By: Robin Bloor, Chief Research Officer, Bloor Research
Published: 27th January 2005
Copyright Bloor Research © 2005
Sun has been mumbling about it for months now, but this week it finally offered Solaris to the Open Source community – Open Solaris to be precise. Technically, Open Solaris and Solaris will be marginally different, as Sun does not own some of the binaries inside the commercial version of Solaris and thus is unable to offer them as Open Source. However, all the core features of Solaris (the kernel and the libraries - including new features) will be made available.
As an incentive to take-up, and in my view an intelligent one, Sun is also donating 1,672 operating system patents to the Open Solaris community. (Anything Big Blue can do, Scott can do better?) This move lays to rest any idea that Sun is not handing over full control of Solaris and may go a long way to calming the minds of potential Solaris developers who live in fear of patent lawyers.
The question then is "will Open Solaris get traction." This is hard to say. Undoubtedly it will get some traction. Solaris is a heavy duty operating system that has many capabilities that Linux currently aspires to but does not yet deliver. It also has a very healthy stack of software applications that run on it. That is enough to guarantee it a level of success.
However, it is probably too late in the day for Solaris to take the wind out of Linux' sails. Linux is the flagship of the Open Source community and it now has a fierce momentum. That momentum has seen it ported to over 80 platforms (from the very large to the very small). It has generated an energetic ISV ecosystems and it even has supporters in governments across the world. Also there's the skills issue (Linux skills now abound), and the fashion issue (like it or not, the penguin is cool).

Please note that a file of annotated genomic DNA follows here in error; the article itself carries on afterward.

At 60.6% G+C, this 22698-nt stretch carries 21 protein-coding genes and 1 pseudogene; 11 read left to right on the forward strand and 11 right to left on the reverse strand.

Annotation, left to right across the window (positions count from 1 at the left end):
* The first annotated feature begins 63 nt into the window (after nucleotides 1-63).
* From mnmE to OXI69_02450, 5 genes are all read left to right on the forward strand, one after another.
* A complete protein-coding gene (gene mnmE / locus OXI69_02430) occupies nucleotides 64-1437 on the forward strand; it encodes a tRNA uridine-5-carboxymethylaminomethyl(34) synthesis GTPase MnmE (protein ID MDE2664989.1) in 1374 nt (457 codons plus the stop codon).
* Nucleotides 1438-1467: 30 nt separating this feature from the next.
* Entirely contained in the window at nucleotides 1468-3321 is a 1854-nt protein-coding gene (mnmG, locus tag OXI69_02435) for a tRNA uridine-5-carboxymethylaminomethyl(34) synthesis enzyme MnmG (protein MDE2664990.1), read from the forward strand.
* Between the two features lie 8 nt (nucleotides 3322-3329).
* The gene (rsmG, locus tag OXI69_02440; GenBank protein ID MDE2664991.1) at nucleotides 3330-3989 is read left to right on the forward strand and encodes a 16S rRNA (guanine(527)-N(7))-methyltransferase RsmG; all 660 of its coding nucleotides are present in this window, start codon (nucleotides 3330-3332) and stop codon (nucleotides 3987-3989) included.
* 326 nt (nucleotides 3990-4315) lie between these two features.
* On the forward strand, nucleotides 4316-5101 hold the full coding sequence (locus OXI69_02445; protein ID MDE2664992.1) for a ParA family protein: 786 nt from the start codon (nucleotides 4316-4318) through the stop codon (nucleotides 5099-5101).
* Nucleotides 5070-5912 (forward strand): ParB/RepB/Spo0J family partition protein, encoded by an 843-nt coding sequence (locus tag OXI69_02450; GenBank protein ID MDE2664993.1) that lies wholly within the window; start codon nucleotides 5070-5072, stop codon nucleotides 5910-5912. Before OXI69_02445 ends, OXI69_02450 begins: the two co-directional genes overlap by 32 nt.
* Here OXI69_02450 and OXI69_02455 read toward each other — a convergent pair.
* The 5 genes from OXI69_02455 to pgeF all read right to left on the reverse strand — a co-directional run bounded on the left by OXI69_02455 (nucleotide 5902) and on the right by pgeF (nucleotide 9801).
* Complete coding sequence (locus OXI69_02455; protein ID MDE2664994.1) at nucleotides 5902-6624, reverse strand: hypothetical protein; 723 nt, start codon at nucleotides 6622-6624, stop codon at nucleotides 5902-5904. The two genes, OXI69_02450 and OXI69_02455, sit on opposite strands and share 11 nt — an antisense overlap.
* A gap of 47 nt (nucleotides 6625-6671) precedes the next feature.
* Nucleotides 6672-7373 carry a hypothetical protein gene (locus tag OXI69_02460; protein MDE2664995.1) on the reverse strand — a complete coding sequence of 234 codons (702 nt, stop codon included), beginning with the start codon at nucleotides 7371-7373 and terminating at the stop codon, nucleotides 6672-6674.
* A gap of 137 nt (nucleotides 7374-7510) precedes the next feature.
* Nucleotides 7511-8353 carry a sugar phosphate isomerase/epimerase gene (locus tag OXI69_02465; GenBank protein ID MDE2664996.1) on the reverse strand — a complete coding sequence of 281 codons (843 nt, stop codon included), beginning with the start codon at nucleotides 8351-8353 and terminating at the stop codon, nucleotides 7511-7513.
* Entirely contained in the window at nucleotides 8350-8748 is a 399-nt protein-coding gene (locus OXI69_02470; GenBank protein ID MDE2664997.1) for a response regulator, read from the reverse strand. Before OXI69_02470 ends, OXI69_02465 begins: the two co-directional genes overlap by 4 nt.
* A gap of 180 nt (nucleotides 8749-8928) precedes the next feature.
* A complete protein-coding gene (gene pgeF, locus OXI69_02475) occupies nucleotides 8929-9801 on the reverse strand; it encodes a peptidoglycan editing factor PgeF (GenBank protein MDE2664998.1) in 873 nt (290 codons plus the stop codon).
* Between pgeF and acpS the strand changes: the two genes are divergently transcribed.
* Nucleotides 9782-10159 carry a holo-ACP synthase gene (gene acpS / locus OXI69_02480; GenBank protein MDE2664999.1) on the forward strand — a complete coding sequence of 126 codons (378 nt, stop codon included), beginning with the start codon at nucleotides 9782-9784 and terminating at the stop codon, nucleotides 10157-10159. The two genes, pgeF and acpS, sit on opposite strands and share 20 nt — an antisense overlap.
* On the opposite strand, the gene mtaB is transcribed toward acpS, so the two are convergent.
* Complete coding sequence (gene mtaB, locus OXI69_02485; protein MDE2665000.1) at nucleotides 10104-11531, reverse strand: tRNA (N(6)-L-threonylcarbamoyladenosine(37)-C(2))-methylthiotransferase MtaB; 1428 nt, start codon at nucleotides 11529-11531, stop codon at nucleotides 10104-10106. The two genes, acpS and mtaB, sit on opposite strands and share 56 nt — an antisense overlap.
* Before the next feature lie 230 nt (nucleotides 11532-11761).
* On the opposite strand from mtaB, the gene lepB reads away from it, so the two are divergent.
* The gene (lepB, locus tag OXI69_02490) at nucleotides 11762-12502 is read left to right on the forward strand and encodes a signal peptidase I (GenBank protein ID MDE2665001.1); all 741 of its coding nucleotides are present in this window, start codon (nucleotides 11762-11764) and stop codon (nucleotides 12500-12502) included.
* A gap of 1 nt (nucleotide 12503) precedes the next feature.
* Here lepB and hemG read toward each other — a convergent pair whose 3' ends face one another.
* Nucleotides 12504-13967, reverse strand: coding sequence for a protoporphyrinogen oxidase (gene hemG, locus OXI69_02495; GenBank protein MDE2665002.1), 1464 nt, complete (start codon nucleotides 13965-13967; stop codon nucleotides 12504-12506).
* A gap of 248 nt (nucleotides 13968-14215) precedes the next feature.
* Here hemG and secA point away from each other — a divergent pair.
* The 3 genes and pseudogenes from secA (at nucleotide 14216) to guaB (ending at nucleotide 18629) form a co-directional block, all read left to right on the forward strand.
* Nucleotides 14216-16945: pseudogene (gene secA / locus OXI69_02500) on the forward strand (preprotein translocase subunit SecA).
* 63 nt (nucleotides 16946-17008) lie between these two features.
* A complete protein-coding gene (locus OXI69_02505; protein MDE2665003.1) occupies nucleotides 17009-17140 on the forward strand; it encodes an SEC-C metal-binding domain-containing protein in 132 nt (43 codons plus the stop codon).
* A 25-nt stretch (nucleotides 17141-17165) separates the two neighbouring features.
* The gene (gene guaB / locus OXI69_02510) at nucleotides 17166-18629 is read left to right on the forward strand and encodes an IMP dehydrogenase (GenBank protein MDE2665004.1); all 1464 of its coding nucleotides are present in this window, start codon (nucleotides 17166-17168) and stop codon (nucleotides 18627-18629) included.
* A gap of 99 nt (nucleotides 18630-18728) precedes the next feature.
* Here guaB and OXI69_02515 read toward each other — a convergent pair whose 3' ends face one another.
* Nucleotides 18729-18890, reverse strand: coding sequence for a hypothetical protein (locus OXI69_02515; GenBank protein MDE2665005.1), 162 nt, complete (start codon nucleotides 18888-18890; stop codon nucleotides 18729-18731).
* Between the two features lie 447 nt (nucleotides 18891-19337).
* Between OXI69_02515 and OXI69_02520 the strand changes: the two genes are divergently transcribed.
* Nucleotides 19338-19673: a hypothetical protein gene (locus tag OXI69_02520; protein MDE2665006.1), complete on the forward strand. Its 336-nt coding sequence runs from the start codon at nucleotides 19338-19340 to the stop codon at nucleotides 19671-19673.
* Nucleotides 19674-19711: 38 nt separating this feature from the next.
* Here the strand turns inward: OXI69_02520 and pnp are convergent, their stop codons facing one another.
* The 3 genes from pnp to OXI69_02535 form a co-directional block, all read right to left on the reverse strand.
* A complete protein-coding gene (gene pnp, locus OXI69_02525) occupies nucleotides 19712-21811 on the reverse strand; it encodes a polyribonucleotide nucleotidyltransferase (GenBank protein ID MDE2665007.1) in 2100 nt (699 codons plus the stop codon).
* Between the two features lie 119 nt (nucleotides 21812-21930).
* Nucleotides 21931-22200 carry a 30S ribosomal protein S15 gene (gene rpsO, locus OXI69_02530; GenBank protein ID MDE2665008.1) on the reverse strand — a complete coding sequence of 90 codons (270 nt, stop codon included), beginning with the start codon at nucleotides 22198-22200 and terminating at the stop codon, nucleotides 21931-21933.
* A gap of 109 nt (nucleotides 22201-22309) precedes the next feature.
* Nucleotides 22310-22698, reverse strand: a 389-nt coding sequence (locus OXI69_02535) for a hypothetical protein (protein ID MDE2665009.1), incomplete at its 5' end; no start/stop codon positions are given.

Nevertheless, nobody ever said there wasn't room for more than one Open Source OS. Indeed, in case you were unaware, there already was another BSD Unix. This has a healthy open source life, so no reason why Open Solaris can't have one too. A good deal depends on Sun Microsystems. Scott McNealy is probably not doing this out of the kindness of his heart, but – almost certainly - because he has plans to reinvigorate Solaris.
This probably means that Sun will be offering other goodies to the Open Source community – like, for example, many of its Java Enterprise software components. It's a logical move and a very attractive one (for those that know this product stack). If so, then this move by Sun is aimed squarely at the Enterprise. It may work in that market – indeed it could work very well.
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